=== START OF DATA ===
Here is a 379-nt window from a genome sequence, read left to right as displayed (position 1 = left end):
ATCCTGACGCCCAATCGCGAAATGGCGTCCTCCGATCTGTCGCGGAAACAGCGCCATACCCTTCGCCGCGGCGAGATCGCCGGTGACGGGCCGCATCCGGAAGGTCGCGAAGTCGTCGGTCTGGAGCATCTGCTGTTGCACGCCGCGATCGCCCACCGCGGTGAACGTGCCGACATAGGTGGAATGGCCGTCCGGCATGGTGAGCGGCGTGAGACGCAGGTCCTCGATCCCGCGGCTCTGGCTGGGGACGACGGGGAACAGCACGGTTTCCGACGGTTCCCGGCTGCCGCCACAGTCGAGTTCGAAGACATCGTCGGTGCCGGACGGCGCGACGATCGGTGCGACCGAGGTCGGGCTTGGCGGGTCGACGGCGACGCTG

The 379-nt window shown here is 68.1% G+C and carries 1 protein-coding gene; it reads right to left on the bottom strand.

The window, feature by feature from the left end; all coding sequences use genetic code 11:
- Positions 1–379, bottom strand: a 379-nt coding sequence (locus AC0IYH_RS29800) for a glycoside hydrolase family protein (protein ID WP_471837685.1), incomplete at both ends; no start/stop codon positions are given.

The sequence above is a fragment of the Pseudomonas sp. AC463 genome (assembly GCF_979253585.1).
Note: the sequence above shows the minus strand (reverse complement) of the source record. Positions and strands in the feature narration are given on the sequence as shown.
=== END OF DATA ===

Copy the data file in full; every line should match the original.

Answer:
Here is a 379-nt window from a genome sequence, read left to right as displayed (position 1 = left end):
ATCCTGACGCCCAATCGCGAAATGGCGTCCTCCGATCTGTCGCGGAAACAGCGCCATACCCTTCGCCGCGGCGAGATCGCCGGTGACGGGCCGCATCCGGAAGGTCGCGAAGTCGTCGGTCTGGAGCATCTGCTGTTGCACGCCGCGATCGCCCACCGCGGTGAACGTGCCGACATAGGTGGAATGGCCGTCCGGCATGGTGAGCGGCGTGAGACGCAGGTCCTCGATCCCGCGGCTCTGGCTGGGGACGACGGGGAACAGCACGGTTTCCGACGGTTCCCGGCTGCCGCCACAGTCGAGTTCGAAGACATCGTCGGTGCCGGACGGCGCGACGATCGGTGCGACCGAGGTCGGGCTTGGCGGGTCGACGGCGACGCTG

The 379-nt window shown here is 68.1% G+C and carries 1 protein-coding gene; it reads right to left on the bottom strand.

The window, feature by feature from the left end; all coding sequences use genetic code 11:
- Positions 1–379, bottom strand: a 379-nt coding sequence (locus AC0IYH_RS29800) for a glycoside hydrolase family protein (protein ID WP_471837685.1), incomplete at both ends; no start/stop codon positions are given.

The sequence above is a fragment of the Pseudomonas sp. AC463 genome (assembly GCF_979253585.1).
Note: the sequence above shows the minus strand (reverse complement) of the source record. Positions and strands in the feature narration are given on the sequence as shown.